“You lost your father didn’t you?”
“Yeah.” Angie swallowed hard. “But it was a long time ago. I was only a kid.”
Between sobs Madison asked, “Do you miss him?”
Although it would seem the wrong thing to say to a grieving daughter, it had a positive effect. Madison wiped at her nose and dried her tears, smiling at Angie in a way that expressed their kinship. Reilly set up his laptop in Lausen’s dining room and Angie sat down beside him. Madison and Dr. Lausen peered in over their shoulders. After a few moments Reilly had the flash drive loaded onto the desktop.
“Looks like photos.” Digger was a bit of a photography nut, a self-proclaimed artist. Reilly double-clicked the first one and it opened into his photo viewer. It was a picture of Digger. He quickly clicked the next button only to be shown a photo of Professor Rothschild. He clicked again before it seared its way into Madison’s fragile psyche. A photo of a young woman none of them knew came next. He clicked again and again, the rest of the photos were a mix of odd subjects, a large cross within a church, a stained glass window, a sconce lamp on the side of a building, a white portico, an orange locker key, a car’s windshield, two hands shaking, several photos of a tomb.
The most interesting photos—somewhat grainy from low light, but still clear enough to make out—were of a rolling-stone tomb door and a skeleton in a sitting position. The stone looked large, maybe six feet from edge to edge, flat on the front and back like an enormous wheel. It was rolled to the side revealing the dark of the tomb beyond. The skeleton’s legs and arms were crossed as if in meditation.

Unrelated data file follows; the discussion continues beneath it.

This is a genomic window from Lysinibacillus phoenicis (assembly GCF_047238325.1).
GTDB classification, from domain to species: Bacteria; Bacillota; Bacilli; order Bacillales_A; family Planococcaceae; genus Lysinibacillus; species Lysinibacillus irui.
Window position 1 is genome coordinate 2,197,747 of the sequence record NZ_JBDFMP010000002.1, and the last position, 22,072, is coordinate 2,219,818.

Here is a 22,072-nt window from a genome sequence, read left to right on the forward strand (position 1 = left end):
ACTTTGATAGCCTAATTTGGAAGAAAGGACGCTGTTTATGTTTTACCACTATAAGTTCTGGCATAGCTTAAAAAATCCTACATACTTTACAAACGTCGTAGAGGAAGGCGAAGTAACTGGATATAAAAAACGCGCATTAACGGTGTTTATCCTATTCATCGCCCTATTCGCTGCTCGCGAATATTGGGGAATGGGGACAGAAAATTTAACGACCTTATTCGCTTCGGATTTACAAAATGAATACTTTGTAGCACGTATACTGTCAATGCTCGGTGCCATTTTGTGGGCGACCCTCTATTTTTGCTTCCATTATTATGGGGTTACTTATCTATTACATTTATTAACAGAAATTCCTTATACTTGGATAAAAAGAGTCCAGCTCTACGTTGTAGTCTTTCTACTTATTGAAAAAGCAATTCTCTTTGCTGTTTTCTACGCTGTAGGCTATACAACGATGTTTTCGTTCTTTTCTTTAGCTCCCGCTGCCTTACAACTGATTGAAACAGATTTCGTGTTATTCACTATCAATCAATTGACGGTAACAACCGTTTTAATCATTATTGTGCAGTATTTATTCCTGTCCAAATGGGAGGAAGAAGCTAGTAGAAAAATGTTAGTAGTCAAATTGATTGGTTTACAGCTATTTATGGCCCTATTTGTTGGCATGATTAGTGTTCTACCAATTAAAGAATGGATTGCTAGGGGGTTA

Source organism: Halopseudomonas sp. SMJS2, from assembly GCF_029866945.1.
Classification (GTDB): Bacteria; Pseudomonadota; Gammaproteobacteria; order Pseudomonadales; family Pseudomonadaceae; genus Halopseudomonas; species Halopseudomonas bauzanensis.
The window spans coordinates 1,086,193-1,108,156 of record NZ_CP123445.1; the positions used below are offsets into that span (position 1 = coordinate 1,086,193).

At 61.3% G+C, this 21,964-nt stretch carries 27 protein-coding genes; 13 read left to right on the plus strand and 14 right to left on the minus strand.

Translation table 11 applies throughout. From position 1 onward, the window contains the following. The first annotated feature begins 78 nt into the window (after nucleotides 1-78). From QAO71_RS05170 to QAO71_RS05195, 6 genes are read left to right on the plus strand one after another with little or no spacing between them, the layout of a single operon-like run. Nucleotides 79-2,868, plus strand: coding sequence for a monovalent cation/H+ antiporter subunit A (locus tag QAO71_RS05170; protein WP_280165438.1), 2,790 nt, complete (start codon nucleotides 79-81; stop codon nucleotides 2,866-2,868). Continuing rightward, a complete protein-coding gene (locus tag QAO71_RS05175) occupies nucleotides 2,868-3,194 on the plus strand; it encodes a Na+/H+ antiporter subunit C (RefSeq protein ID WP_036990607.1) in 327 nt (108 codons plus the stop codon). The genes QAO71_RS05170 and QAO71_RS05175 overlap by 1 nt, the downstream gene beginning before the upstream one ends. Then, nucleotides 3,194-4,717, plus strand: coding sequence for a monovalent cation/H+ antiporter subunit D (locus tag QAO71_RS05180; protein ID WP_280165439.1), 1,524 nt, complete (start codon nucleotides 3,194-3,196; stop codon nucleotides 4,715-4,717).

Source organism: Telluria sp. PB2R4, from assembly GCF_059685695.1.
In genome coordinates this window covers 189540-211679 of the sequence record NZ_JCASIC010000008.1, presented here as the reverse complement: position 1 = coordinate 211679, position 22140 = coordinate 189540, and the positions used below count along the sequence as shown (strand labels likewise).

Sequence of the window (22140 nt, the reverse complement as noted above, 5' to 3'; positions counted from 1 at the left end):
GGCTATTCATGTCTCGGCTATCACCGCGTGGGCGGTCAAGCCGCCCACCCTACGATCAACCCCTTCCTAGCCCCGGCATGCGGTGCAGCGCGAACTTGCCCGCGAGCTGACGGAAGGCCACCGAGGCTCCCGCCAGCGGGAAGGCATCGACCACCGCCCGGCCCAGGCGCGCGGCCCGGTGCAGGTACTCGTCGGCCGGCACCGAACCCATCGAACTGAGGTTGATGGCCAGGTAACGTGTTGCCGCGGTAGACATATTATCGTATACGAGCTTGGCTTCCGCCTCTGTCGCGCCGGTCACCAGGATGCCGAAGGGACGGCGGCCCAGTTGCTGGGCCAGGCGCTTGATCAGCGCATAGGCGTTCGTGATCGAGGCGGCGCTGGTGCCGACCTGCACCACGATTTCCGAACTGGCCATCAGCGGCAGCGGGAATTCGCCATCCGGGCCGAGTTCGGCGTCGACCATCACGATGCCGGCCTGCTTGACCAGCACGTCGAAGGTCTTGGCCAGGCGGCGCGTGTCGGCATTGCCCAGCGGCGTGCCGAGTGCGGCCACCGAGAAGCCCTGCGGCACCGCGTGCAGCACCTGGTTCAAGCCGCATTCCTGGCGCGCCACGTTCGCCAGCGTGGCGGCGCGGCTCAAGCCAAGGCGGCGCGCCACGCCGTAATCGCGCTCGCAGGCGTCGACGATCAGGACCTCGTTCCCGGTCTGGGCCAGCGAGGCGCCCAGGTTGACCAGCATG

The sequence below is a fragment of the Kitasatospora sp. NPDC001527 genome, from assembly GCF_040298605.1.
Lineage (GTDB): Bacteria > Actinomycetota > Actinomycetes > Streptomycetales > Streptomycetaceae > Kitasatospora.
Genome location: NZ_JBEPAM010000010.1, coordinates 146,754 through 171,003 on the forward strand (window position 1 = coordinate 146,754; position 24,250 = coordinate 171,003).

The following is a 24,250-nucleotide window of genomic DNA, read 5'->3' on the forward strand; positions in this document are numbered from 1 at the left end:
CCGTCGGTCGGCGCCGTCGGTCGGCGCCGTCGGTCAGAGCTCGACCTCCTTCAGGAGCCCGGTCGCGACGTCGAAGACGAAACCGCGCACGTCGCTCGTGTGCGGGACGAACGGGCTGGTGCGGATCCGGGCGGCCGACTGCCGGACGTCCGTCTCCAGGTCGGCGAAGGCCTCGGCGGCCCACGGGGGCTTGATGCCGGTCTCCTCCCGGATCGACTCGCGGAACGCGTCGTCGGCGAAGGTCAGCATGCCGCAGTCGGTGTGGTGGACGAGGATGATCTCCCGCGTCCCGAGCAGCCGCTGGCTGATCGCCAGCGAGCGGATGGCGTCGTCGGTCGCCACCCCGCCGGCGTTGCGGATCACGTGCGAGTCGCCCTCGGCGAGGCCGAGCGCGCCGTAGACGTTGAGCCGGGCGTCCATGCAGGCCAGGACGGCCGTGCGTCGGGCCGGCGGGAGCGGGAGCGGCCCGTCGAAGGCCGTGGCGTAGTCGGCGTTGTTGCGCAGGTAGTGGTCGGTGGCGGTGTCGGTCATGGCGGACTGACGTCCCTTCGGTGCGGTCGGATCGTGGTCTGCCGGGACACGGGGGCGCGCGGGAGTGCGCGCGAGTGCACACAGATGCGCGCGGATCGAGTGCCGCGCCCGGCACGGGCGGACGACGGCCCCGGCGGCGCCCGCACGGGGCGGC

“Weird,” mumbled Reilly. “It’s just an ordinary dig. No pottery. No real architectural interest. There’s nothing of significance that I can see, other than the rolling-stone door.”
“Even the door isn’t that unique,” added Dr. Lausen.
Reilly was right, it was an ordinary dig. A small cave with a slab or bed in the back, dug out from the side of the hill. A weathered stone rolled most of the way over the entrance. The photos seemed rather ordinary.
“There has to be something here,” Angie said. “We’re obviously missing something. Digger and the professor were killed for a reason.” She rubbed the side of her face where Tek had kicked her and looked anxiously at Madison.
“Wait,” said Madison, pointing at the stone door, “is that writing?”
Reilly zoomed into an area of the stone door at the entrance.
Dr. Lausen put his reading glasses on and leaned into the computer’s screen. “It’s an Aramaic inscription, Hebrew.”
“Can you read it?” Angie bit her lip as she waited for his reply.
“My Hebrew is a bit rusty but, I think it says ‘Judah’.”
“Judas,” Angie said, lifting her head off her hands excitedly.
“Yes, of course,” said Dr. Lausen. “The professor had a lifelong interest in looking for the burial tomb of Judas. I didn’t know he was actively pursuing it. But then again, I guess he always has been. At least as long as I’ve known . . . knew him.”
Madison grimaced.
Angie pointed at the screen. “But, I thought Judas would have been buried in a mass grave? That is certainly a single tomb, maybe large enough for a family, but that’s about it.”
“Well,” Madison chimed in, “no one knows for sure, Angie. My father certainly didn’t believe in a mass grave. The Gospel according to Matthew says that Judas committed suicide and the thirty pieces of silver were used to buy a field as a burial site. But the Acts of the Apostles claim he bought the field himself and then he simply burst apart . . . I don’t know, something like that.”
Lausen studied her over his glasses. “Quite right, Madison. It would seem an unlikely ending of course, but perhaps more an exaggeration of the circumstances of his demise not of the location.”
Reilly, who hadn’t said much up to this point, added, “The Field of Blood.”